More than a holiday.
More than a gathering.
More than a meal.
It’s an attitude of gratitude.
It’s choosing to count your blessings
instead of your sorrows.
It’s a way of life.
Always be thankful.
More than a holiday.
More than a gathering.
More than a meal.
It’s an attitude of gratitude.
It’s choosing to count your blessings
instead of your sorrows.
It’s a way of life.
Always be thankful.
Yes, I’m talking to you.
You do not have to be someone that you’re not. Quit killing yourself trying to look like others, talk like others, act like others.
God made you to be – well, you.
You with your particular talents.
You with your unique skill set.
You with your one and only personality.
You with all of your quirks.
God doesn’t want you to ignore who He’s made you to be just so you can appear to be like someone else. He doesn’t want you to throw away the talents and gifts He’s given you in order to fit the mold of the world.
God simply wants you to take what He’s given you and use it to point the world to Him.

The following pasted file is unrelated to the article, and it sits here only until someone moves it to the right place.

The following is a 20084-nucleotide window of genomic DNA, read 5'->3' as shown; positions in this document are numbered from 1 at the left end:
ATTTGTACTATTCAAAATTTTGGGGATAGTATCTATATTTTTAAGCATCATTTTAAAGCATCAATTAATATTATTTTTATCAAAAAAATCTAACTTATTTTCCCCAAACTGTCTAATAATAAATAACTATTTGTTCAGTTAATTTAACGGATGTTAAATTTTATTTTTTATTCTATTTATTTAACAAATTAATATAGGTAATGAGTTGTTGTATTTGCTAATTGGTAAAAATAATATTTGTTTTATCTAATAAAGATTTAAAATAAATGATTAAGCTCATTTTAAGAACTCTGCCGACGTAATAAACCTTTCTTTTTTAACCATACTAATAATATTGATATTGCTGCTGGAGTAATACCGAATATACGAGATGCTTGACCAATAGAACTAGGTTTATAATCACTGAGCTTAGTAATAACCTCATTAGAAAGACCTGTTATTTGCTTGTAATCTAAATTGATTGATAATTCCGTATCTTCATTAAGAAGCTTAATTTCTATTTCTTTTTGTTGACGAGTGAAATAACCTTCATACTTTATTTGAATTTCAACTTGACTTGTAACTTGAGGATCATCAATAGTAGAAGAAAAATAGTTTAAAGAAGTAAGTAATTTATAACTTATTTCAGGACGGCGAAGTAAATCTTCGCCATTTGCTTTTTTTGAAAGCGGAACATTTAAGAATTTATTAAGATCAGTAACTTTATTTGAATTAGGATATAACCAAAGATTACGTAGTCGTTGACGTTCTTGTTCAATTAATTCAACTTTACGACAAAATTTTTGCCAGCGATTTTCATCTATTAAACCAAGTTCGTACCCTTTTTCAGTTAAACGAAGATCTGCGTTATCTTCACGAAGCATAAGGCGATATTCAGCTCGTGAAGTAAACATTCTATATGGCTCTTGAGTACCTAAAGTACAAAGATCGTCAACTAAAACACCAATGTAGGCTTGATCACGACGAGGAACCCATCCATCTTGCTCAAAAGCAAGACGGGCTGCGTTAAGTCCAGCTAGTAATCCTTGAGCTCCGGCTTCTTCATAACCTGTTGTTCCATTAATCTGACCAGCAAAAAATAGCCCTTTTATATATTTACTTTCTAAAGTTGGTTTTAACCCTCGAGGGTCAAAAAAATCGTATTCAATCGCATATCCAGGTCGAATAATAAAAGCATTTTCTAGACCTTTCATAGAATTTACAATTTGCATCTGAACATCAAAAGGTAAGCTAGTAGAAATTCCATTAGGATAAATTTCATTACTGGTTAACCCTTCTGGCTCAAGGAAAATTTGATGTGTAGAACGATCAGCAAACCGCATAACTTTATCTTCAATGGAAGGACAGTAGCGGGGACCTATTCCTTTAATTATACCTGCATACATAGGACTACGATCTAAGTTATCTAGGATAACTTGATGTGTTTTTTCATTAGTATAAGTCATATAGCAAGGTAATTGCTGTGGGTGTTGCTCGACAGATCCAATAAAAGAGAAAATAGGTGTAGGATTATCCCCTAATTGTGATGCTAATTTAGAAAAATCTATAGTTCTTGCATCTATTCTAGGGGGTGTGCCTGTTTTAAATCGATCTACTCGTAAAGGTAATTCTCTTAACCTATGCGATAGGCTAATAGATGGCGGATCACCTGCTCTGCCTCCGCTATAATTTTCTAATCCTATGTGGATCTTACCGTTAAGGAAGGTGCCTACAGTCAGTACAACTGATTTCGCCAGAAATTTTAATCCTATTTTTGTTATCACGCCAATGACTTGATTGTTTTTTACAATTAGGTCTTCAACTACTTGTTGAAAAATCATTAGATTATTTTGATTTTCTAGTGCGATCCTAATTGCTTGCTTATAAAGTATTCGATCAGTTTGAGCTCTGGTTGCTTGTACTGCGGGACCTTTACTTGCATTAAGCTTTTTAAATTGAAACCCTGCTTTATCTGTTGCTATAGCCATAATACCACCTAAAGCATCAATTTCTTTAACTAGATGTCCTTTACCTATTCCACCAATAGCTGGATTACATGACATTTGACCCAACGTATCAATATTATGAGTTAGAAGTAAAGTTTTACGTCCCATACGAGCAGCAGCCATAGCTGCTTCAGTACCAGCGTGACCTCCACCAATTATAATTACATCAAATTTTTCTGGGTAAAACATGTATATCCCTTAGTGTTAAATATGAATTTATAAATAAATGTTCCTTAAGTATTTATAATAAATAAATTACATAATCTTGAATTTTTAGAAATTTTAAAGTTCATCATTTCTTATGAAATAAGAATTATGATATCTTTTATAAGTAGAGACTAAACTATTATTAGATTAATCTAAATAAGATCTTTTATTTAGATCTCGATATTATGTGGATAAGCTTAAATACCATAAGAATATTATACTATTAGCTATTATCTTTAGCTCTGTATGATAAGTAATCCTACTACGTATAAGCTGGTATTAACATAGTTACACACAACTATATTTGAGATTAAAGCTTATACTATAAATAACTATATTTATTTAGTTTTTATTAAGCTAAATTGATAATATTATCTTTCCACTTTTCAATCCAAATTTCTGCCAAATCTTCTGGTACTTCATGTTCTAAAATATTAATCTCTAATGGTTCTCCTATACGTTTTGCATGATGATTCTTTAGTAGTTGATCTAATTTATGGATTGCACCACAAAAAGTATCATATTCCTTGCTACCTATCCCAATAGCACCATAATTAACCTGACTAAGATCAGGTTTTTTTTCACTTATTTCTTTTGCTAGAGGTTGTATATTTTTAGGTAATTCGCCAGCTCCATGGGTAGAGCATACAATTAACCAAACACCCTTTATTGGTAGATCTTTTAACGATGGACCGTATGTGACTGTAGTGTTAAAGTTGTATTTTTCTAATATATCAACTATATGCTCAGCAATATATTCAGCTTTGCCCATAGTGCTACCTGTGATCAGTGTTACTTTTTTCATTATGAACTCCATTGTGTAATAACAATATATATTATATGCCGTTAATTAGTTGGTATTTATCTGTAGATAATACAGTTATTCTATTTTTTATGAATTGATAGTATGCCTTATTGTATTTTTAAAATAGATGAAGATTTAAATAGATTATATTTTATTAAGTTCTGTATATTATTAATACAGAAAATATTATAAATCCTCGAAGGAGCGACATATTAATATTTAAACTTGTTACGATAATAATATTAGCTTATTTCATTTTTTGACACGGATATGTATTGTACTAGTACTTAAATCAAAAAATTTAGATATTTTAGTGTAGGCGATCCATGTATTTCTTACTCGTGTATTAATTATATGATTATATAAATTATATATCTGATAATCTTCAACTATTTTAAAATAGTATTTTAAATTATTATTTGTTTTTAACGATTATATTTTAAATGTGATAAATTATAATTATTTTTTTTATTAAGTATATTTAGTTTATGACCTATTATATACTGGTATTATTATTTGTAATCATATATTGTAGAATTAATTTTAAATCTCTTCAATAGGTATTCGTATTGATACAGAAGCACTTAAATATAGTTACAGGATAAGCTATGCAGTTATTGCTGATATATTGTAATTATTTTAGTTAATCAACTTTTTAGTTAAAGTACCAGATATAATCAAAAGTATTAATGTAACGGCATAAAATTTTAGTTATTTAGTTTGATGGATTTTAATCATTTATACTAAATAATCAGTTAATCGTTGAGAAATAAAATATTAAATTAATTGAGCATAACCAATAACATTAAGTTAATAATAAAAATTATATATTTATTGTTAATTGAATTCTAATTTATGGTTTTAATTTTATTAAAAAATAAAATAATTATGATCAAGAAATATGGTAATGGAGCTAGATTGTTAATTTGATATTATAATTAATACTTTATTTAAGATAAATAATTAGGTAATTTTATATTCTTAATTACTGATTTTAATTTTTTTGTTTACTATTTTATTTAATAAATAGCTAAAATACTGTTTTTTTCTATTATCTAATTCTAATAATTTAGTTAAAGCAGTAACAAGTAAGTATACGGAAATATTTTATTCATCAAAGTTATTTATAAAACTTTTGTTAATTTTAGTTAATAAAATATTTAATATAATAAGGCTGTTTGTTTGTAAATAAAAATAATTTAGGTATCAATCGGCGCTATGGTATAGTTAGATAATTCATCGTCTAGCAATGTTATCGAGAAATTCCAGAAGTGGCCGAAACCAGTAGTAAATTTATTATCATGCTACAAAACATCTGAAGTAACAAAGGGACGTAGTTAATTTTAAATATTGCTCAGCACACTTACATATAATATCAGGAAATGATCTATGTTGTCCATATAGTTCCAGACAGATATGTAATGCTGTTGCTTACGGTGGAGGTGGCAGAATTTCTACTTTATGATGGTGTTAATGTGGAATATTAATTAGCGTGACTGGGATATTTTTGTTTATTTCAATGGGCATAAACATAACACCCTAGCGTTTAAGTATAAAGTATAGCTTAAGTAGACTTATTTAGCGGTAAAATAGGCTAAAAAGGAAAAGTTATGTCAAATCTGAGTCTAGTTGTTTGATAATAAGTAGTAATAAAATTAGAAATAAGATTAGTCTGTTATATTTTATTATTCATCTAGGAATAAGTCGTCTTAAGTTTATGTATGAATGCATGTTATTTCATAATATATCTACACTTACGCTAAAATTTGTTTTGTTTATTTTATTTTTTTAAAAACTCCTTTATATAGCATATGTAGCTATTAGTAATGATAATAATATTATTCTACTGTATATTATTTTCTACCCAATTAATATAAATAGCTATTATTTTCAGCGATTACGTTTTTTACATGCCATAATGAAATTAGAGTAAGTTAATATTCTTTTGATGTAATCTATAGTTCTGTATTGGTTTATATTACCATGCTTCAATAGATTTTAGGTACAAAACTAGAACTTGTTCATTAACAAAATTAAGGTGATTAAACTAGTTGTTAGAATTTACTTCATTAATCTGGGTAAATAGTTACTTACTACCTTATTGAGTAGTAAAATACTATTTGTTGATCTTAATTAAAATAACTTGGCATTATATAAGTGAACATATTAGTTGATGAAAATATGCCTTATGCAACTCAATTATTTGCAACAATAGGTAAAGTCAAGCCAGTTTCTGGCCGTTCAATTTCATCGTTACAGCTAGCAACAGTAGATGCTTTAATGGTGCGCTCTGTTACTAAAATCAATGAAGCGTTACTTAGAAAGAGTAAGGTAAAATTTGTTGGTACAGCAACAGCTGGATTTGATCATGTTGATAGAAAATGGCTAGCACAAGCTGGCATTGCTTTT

And follow Him.
In his grace, God has given us different gifts for doing certain things well. So if God has given you the ability to prophesy, speak out with as much faith as God has given you. If your gift is serving others, serve them well. If you are a teacher, teach well. If your gift is to encourage others, be encouraging. If it is giving, give generously. If God has given you leadership ability, take the responsibility seriously. And if you have a gift for showing kindness to others, do it gladly.
I will praise you because I have been remarkably and wondrously made.
The Spirit of God has made me, and the breath of the Almighty gives me life.
Don’t let the opportunity to do good pass you by!
There she was, sitting with her face buried in her hands, tears trickling through her fingers and soft sobs evading her feeble attempt at concealment. I looked on with mixed emotions. I was frustrated with the boy who caused the tears, sympathetic of the girl who had been offended and completely overwhelmed by memories from my past. The scene was all too familiar and it carried me back to my childhood, to a time when I was sitting where this child sat, a time that forever changed my view of who God made me to be.